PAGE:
Eating Fish Can Kill You

Eating Fish Can Kill You
Manta Rays are some of the best “flotsam” found on the nearshore tide line. Cobia can occasionally be found swimming in the shadow.
One of the only calm days during the 9-day 2014 Federal red snapper season I ran my Carolina Skiff out to some rigs in 90 feet of water. For fun I boxed my two fish limit with three drops, which was one more than it should have taken. On the second drop an 18-inch rock hind grouper gobbled the bait before one of the 10-12 pound red snappers had a chance. I was jazzed to catch one so large, I knew it wasn't far from the state record of 19.5 inches. I was even more excited knowing that I would have some thick grouper fillets to share with my wife, Meredith.

Meredith was away on vacation for another week so I decided to eat one fillet and freeze the other for her. Just a few hours after my late Sunday dinner I awoke to the feeling that my insides were about to explode. I didn't get far from the restroom or get any more sleep that night. I felt like the flu had hit me wide-open but the strangest sensation had come over me. My stomach was growling and I had hunger pangs like I hadn't eaten in days. That is something I had never experienced with the flu, a virus or food poisoning. Lucky for me my charter the next day was in the afternoon which allowed more than a dozen hours to dry up.

I made it through Monday afternoon and Tuesday morning charters by a thread. By Wednesday I felt like a truck had drug me down the road and my joint and muscle aches were steadily getting worse. I Googled my symptoms and dehydration stood out above all else, questionable at best, though, as I'd been drinking fluids like a fish.

Off to the big city for more supplies: sports drinks, infant rehydration liquids and food for the POC compound. All was going well until that afternoon when I almost fainted in the middle of the store. I was lightheaded, confused and not making rational decisions. To this day I fear that I may be featured on one of those YouTube videos poking fun at people of Wal-Mart. Several hours passed with no recollection; I even drove at least ten miles to my house in Victoria.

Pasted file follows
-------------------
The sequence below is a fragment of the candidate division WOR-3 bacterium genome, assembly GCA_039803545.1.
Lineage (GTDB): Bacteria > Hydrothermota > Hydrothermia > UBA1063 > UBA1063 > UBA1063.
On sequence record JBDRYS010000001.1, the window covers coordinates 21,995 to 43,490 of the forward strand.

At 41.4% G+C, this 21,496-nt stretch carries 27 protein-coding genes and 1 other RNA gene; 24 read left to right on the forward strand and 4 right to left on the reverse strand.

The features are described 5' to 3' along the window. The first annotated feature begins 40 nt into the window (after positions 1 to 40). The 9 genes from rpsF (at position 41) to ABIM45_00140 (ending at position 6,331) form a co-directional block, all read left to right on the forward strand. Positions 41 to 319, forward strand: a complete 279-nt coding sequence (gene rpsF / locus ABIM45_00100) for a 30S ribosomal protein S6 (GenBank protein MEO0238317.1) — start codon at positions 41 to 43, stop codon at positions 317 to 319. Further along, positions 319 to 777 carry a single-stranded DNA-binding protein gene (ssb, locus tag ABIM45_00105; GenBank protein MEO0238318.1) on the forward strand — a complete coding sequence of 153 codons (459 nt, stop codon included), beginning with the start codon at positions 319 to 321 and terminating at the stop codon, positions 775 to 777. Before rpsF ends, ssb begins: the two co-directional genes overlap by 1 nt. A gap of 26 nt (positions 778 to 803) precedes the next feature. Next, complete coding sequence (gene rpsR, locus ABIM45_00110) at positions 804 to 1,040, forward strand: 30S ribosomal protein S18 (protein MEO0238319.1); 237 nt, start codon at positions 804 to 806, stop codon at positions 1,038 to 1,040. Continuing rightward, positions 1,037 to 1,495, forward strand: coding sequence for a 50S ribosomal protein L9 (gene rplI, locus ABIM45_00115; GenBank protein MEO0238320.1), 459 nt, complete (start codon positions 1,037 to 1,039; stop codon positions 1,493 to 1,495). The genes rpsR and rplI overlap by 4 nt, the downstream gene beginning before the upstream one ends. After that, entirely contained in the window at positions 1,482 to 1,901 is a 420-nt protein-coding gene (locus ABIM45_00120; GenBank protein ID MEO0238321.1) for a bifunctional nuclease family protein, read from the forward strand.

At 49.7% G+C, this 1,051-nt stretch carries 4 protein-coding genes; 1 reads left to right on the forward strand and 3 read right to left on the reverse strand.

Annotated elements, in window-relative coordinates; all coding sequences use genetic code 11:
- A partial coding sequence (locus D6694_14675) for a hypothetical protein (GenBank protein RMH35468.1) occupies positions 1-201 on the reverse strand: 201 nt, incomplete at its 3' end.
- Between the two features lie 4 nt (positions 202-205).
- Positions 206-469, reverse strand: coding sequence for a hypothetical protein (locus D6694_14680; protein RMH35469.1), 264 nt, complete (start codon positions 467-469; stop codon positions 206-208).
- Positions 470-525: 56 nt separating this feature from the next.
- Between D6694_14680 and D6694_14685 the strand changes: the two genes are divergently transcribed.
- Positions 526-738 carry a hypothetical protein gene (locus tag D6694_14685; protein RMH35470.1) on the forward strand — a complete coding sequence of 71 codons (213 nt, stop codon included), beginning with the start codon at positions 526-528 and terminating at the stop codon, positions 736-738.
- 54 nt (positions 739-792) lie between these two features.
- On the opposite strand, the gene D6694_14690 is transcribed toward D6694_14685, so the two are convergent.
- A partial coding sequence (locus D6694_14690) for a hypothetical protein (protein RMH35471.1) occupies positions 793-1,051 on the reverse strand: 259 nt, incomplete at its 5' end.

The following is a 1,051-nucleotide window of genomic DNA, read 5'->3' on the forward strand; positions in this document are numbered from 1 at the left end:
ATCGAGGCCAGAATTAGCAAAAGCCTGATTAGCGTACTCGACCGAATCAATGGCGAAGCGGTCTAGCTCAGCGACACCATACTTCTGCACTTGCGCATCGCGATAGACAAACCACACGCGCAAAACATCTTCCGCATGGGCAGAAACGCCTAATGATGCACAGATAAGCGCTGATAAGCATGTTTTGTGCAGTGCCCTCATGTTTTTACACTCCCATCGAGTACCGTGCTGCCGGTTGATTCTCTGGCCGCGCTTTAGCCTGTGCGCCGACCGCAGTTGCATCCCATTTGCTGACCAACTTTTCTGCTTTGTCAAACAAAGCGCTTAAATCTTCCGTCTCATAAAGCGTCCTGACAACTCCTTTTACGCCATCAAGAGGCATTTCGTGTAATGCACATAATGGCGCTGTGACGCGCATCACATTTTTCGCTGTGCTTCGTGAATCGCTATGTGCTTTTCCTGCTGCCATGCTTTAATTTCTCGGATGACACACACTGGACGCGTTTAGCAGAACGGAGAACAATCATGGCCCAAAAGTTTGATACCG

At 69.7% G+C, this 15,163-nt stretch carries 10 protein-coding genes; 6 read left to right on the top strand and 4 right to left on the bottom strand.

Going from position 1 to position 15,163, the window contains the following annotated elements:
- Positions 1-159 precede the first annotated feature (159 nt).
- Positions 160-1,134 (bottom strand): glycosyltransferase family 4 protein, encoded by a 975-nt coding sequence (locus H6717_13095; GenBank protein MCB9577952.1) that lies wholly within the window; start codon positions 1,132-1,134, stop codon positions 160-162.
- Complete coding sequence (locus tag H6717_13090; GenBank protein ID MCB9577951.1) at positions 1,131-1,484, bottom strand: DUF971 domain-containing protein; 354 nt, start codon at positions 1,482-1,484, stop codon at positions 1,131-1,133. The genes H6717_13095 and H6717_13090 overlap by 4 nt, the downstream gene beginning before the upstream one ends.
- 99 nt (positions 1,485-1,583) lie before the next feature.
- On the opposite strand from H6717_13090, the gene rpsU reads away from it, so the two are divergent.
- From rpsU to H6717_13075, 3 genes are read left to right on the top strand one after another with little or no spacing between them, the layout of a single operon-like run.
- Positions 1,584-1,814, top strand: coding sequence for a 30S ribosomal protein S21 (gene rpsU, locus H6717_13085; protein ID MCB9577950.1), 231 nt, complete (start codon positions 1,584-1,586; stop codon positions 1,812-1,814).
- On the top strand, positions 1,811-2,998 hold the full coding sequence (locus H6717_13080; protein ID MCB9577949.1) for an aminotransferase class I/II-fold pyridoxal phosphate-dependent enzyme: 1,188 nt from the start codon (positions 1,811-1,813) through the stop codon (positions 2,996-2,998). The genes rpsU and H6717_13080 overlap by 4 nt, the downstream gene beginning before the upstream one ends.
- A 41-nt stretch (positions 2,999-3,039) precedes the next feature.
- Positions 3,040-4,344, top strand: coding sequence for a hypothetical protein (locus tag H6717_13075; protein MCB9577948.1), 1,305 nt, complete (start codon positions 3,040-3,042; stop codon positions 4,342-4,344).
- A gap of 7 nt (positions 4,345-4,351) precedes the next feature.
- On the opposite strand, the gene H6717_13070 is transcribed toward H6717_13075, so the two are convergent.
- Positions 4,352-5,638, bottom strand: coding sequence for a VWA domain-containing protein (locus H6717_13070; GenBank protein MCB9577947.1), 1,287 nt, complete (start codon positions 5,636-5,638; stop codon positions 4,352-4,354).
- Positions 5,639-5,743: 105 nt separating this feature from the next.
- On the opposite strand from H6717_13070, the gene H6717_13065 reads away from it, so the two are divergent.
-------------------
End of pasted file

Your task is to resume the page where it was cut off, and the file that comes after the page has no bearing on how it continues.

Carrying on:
Luckily my son, Sterling, called to chat that evening and woke me from a deep sleep. I didn't know where I was or what was going on, he sensed the danger and picked me up for a visit to the emergency room. I remember sitting there crying from muscle pains while trying to answer questions from the triage nurse. I even had difficulties signing the paperwork because my fingers were numb.

My preliminary diagnoses was heat exhaustion and dehydration but after multiple blood and fluid testing procedures they could not find anything wrong. Once I received some intravenous electrolyte infusion for good measure and monitored for a short while I was released. The discharge papers listed inconclusive results, my insurance carrier even hassled me by not wanting to cover the charges from the ER visit. The only good news that week was that on Friday about noon the symptoms mysteriously disappeared leaving me exhausted but relieved the ordeal was done.

Fast forward to Labor Day with a slick calm Gulf of Mexico from horizon to horizon. Meredith and I ran from structure to structure offshore bombing the bottom with big blue runners in hopes of some fresh grouper. All we could find were large red snapper at each snag. The grouper never cooperated but some nice cobia filled the box. Later that evening I thawed the other rock hind fillet to fry up with the fresh cobia. Meredith took one bite of grouper and luckily spit it out protesting that it did not taste right to her. Very strange for sure, it tasted just fine to me so I gobbled it down leaving extra cobia nuggets for her. At 2:00 AM I woke to the hell that was about to consume the next five days of my life.